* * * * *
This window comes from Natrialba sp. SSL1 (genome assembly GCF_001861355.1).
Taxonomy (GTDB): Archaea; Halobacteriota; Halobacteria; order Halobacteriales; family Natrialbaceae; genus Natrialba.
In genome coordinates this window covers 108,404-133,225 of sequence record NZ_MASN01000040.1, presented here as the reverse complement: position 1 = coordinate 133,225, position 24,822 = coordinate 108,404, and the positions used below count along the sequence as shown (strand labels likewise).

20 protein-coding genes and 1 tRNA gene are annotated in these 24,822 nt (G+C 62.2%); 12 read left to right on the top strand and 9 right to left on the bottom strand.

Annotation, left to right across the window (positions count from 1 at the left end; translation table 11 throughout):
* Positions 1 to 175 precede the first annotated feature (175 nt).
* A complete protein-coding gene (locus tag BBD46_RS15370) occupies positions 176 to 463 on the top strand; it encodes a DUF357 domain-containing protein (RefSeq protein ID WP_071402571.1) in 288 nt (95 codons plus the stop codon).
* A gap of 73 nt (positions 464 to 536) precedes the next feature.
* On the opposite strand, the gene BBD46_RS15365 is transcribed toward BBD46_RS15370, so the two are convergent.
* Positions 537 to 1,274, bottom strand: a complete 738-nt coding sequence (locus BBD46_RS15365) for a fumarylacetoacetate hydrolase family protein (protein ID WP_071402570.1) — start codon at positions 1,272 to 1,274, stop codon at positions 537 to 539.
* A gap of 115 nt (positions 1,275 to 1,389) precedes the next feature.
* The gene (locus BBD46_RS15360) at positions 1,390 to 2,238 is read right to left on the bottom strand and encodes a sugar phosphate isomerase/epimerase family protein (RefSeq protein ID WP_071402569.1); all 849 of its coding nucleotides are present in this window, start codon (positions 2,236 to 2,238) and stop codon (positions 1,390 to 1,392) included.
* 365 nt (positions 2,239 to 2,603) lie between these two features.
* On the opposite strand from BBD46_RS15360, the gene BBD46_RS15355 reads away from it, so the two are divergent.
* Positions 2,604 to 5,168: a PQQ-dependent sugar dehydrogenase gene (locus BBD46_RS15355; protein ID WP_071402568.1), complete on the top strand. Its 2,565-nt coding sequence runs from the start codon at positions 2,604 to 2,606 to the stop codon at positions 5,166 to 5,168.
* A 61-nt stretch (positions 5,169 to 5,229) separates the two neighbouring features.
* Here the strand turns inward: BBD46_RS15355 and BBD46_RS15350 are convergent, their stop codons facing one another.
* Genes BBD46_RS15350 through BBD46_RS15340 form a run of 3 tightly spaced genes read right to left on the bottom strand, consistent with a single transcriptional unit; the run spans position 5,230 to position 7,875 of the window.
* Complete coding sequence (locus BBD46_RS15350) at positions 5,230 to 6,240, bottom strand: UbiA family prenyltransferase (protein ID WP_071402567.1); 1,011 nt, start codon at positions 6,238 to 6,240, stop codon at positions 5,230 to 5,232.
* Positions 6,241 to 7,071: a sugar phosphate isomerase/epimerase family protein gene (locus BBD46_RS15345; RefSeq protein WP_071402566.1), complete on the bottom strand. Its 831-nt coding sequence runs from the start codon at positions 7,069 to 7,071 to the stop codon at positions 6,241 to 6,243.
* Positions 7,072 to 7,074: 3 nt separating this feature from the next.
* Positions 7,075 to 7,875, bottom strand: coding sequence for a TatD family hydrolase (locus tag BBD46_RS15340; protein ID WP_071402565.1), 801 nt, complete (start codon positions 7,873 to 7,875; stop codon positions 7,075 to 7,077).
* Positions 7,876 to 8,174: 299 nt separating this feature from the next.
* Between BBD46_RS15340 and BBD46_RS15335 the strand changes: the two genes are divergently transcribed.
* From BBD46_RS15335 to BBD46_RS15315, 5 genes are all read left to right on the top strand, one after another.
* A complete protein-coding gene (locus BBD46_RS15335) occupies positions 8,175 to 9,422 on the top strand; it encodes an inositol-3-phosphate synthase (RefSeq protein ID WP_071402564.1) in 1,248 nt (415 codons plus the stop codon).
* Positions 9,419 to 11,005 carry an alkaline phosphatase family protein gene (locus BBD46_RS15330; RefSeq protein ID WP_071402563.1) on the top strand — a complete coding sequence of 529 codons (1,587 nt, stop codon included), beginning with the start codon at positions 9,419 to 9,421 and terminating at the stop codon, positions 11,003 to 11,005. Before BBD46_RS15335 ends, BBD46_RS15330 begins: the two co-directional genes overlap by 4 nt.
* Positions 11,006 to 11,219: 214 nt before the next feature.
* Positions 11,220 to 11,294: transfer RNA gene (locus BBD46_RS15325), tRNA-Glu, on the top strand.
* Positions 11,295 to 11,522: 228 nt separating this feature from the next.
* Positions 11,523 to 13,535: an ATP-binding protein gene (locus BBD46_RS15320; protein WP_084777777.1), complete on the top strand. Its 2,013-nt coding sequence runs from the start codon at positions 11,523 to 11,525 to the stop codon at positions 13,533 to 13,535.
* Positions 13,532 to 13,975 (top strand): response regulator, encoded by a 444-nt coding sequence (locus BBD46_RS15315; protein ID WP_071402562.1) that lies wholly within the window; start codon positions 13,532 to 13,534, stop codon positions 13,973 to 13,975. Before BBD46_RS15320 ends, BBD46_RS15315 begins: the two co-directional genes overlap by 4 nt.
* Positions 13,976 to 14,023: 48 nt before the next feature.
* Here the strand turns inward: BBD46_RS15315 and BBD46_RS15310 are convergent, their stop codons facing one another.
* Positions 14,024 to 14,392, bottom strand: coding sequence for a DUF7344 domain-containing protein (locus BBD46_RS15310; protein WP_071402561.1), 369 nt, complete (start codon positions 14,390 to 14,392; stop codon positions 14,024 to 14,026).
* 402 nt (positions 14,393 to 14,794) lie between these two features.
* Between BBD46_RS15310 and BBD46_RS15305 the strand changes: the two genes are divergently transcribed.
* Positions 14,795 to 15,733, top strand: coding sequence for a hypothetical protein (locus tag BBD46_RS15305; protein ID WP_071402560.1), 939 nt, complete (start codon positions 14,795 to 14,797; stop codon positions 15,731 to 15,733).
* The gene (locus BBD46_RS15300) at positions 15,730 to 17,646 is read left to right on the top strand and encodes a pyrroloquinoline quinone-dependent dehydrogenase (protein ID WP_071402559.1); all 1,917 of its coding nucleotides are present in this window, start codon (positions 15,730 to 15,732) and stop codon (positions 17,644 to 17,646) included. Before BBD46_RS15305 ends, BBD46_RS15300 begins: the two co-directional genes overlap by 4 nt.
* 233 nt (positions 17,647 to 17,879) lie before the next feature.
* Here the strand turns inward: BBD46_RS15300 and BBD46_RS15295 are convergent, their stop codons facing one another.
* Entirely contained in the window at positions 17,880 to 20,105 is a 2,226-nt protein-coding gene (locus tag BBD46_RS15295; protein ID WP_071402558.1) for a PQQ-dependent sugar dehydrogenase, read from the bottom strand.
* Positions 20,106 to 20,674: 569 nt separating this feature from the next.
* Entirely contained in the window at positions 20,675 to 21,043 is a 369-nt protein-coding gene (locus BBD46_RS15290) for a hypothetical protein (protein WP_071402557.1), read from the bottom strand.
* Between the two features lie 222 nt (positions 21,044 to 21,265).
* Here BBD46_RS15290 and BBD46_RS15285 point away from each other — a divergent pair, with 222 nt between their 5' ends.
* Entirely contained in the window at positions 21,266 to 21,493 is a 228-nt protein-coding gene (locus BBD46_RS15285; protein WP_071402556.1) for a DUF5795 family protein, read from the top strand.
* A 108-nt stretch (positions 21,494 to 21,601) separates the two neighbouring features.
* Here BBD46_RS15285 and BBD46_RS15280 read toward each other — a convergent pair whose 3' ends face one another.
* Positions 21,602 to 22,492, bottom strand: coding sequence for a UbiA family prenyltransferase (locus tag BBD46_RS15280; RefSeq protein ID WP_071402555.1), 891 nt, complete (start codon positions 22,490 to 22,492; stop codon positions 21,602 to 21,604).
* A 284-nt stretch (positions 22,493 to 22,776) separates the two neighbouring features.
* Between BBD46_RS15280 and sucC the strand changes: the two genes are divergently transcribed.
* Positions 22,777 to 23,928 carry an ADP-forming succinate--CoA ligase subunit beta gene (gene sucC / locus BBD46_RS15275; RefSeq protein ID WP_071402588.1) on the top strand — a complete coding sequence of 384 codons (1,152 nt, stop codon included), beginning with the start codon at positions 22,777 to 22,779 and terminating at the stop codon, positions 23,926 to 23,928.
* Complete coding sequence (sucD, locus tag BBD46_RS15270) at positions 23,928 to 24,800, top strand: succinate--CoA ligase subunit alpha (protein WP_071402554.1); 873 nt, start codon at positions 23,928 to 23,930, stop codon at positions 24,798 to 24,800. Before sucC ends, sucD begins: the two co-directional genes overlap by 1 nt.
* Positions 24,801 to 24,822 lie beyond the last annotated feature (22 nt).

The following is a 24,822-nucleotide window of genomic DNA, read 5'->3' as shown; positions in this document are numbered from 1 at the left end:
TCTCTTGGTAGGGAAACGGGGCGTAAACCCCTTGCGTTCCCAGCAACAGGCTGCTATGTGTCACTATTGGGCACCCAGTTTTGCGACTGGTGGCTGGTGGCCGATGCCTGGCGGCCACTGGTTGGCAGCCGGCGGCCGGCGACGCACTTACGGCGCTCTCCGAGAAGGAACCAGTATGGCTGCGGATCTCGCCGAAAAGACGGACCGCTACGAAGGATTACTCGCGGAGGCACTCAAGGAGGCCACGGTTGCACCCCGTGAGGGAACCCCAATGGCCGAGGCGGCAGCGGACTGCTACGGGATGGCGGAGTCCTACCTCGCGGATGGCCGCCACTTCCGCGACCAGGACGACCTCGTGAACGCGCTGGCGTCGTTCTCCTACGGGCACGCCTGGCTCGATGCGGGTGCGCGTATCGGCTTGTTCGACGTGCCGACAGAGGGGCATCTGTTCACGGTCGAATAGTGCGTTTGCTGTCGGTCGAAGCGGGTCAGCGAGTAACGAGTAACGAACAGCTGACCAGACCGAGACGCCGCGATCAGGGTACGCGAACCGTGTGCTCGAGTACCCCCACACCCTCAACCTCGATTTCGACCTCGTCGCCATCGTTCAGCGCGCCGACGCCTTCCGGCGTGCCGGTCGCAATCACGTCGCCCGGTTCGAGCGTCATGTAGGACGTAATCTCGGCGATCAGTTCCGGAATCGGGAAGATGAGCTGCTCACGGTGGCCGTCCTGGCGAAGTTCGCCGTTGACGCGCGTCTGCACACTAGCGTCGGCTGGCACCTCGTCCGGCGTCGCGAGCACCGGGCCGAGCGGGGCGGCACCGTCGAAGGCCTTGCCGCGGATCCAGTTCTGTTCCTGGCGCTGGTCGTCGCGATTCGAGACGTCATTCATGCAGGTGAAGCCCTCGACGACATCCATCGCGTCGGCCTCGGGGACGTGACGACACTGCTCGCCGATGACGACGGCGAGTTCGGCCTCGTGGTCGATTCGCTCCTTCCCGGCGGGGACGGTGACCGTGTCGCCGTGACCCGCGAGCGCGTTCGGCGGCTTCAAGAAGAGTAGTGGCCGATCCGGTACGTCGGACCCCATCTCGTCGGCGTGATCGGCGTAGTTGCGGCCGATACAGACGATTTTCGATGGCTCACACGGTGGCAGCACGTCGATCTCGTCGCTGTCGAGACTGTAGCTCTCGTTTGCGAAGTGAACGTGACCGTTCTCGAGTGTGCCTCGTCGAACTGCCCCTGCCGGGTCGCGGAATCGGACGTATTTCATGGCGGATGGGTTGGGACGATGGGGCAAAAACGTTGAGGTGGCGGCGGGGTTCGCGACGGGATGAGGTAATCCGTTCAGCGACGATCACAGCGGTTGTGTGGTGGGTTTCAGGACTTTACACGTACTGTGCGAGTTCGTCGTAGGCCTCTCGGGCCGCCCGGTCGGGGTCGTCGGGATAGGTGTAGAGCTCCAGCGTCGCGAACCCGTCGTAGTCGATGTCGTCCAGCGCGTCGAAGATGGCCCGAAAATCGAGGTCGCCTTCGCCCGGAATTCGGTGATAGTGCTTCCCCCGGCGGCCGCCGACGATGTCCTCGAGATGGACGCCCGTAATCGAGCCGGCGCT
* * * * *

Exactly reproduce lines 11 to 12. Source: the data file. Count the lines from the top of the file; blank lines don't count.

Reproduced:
* A gap of 115 nt (positions 1,275 to 1,389) precedes the next feature.
* The gene (locus BBD46_RS15360) at positions 1,390 to 2,238 is read right to left on the bottom strand and encodes a sugar phosphate isomerase/epimerase family protein (RefSeq protein ID WP_071402569.1); all 849 of its coding nucleotides are present in this window, start codon (positions 2,236 to 2,238) and stop codon (positions 1,390 to 1,392) included.